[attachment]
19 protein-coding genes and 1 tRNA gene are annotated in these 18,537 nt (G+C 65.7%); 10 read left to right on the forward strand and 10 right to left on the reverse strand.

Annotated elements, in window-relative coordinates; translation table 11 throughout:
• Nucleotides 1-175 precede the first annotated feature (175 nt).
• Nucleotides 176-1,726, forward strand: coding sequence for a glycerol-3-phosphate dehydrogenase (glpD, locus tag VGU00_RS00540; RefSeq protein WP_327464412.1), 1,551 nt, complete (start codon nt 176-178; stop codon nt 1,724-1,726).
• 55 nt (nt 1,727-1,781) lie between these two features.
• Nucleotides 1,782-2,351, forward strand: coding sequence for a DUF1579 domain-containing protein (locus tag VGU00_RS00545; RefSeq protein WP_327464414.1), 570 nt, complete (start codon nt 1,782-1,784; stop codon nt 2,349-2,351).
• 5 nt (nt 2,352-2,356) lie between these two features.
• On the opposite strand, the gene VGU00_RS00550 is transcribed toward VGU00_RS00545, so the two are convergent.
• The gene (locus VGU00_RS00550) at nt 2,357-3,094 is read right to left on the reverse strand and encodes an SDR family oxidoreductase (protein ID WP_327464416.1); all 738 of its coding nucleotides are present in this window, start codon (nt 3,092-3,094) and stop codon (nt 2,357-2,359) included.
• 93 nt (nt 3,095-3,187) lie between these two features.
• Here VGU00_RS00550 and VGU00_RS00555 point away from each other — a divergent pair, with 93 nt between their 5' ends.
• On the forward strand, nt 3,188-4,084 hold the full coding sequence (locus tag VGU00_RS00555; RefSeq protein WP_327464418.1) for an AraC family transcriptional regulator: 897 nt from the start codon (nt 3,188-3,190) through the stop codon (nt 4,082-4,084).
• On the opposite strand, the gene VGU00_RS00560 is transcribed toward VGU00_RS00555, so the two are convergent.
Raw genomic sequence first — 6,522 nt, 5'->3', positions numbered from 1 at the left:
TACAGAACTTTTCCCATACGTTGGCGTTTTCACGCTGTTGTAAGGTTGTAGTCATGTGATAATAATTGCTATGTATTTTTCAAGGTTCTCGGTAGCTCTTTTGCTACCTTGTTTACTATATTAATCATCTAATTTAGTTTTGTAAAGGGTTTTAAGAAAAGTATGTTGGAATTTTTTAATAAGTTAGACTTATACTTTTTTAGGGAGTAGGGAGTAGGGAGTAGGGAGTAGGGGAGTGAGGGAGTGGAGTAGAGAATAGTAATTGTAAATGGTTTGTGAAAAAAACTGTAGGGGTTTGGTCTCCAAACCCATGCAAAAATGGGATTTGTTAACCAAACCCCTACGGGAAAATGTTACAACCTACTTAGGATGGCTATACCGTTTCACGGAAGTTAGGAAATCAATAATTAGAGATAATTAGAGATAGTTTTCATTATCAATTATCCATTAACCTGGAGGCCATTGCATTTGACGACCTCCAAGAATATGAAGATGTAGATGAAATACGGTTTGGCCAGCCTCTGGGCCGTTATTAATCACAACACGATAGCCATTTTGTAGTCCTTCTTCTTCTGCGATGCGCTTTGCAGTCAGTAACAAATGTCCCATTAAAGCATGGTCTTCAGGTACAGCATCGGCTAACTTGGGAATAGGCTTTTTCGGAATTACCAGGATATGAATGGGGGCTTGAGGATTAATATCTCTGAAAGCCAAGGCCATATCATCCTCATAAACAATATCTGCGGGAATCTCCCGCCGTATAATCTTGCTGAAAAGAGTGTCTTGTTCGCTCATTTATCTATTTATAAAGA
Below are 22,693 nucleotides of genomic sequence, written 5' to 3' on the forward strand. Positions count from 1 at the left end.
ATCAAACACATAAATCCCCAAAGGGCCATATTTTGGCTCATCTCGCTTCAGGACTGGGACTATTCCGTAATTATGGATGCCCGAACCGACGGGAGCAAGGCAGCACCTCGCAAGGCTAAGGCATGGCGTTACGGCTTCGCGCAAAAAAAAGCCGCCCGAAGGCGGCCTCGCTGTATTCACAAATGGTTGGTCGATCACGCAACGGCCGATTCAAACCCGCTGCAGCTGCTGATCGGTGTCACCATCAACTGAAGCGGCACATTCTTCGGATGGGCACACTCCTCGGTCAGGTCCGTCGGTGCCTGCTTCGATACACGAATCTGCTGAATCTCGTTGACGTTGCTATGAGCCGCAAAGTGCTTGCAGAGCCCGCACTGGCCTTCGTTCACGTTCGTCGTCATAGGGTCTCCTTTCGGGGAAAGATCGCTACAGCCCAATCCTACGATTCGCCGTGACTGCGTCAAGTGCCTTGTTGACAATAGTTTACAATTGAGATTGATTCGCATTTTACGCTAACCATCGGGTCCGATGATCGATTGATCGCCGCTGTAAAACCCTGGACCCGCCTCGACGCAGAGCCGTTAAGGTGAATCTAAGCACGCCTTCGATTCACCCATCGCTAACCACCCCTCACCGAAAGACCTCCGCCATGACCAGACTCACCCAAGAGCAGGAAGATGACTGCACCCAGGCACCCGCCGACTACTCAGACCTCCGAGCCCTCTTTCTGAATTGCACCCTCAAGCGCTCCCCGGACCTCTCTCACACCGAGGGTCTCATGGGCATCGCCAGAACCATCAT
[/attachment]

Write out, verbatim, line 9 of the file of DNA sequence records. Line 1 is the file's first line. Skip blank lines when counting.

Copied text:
• The gene (locus VGU00_RS00550) at nt 2,357-3,094 is read right to left on the reverse strand and encodes an SDR family oxidoreductase (protein ID WP_327464416.1); all 738 of its coding nucleotides are present in this window, start codon (nt 3,092-3,094) and stop codon (nt 2,357-2,359) included.